The War of Sun and Light

Posted: 2023-12-08
Word Count: 1289
Tags: fiction settings

A story of Eordh.

A Beginning

Young people today hear the word “theurgist” and think “blasphemer”. “Heretic.” “Sorcerer.” But I am old, older than you can imagine, and I remember when Theurgists commanded respect, reverence, gratitude sometimes. We erected Stelae in the wilderness to keep monsters out of human lands. We barred the way for invasions and barbarian raids. We tended sick and wounded commoners. We advised lords on how to run their domains wisely and with kindness.

How, then, did we Theurgists, we to whom the Holy Ones granted power, become so reviled?

This is what happened.

The Flight of the Light

When the West went mad and blamed magic for all its ills, most Theurgists in the Order of Light fled back to the lands where we began, here in the East. We knew what would happen. Without us to tend the Stelae monsters would return to the West. Without us to repel the barbarians the raids would resume, even more frequent more vicious. Without us to mediate between now independent nobles, wars would break out. Yet what could we do? To appear before a noble would sign our death warrant, quite literally. To work our wonders would only incite the mobs. We would go the way of witches and artificers and the great Magi, no matter how pure our motives or how tremendous our accomplishments. We used magic, so the Purists wanted our lives.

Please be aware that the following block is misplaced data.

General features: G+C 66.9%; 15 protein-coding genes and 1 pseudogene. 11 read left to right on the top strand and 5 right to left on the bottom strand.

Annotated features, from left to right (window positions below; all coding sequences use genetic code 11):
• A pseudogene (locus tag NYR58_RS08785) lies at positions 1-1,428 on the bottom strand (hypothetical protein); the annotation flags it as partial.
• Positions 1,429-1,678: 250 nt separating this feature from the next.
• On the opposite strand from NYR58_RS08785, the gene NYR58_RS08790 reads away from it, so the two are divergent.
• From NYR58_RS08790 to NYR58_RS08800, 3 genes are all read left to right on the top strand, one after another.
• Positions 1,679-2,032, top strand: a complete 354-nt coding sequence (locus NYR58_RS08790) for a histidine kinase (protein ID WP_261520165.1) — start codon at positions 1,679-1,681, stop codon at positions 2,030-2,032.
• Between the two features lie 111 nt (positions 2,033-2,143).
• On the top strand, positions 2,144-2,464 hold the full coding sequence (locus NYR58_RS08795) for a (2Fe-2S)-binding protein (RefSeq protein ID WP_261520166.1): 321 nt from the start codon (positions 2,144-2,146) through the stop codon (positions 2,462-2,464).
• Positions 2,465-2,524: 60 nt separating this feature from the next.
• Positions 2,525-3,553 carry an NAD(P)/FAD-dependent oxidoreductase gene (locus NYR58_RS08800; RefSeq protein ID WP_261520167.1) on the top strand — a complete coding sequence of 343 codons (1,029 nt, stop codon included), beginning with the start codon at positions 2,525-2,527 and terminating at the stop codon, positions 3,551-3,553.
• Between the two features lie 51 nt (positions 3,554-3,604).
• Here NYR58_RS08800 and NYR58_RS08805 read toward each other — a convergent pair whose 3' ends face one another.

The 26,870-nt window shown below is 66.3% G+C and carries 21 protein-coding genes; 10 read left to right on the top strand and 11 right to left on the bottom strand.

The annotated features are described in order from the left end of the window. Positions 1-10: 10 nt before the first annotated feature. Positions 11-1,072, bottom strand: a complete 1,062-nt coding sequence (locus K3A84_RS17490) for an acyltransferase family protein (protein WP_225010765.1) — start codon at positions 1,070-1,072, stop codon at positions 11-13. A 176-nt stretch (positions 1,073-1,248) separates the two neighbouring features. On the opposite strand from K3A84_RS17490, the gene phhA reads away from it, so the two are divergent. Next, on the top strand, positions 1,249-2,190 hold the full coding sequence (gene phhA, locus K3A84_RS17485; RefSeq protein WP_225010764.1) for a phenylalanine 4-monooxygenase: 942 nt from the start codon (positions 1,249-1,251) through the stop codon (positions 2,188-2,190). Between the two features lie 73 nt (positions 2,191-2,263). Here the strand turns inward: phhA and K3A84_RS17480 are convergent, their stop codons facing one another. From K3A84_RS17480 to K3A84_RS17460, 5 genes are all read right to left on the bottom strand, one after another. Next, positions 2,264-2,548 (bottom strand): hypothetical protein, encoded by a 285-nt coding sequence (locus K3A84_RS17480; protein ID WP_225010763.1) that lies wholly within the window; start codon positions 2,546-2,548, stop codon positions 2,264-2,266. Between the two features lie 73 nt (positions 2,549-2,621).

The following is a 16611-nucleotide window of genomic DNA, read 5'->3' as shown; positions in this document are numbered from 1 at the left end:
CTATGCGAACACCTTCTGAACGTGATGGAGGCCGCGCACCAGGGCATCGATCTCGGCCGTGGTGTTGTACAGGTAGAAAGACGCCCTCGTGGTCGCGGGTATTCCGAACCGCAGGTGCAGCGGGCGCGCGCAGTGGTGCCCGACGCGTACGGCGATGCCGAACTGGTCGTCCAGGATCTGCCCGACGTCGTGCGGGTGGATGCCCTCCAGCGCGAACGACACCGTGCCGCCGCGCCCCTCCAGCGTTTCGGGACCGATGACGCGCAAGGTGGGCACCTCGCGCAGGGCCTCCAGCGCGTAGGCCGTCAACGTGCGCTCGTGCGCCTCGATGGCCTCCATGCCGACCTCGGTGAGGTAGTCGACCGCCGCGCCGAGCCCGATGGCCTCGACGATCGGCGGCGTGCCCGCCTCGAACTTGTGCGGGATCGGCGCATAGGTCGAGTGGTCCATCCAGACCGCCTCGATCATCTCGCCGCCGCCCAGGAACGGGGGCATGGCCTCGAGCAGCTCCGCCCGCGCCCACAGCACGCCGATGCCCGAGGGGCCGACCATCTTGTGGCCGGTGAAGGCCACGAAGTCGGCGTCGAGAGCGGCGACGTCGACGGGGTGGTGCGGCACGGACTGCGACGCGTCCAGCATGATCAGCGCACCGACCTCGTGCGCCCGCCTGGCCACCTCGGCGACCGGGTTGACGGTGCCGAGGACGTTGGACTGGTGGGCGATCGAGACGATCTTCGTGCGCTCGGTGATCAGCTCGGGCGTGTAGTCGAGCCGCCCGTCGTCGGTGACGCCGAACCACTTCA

Most of us made for our sanctuary of Kadmon. Not all of us reached it. The loss of our brethren and the perils of our journey made the assembled Theurgists angry and frightened. And anger and fear are the enemies of wisdom.

Hail To The Sun God

Neveretheless we rededicated ourselves to helping the people of the East, even those of us not born there. Again we fanned across the land – well, the part that would have us – and pursued our mission: help the helpless, speak truth to power, and build sanctuaries to raise up a new generation of Theurgists.

Then came the news from Trikaya.

After winning a bloody war of succession, Queen Yset declared herself a reincarnation of Mitra and took the name Mitra-Yset. At the time Mitra had a small but significant sect with many scholars and nobles among their members. The priesthood of Mitra backed her claim, and in turn became an extension of the Trikayan state. Worse, Trikaya could influence the laws and rulers of nearly every land even without fielding an army. Not that the Trikayan armies were not formidable.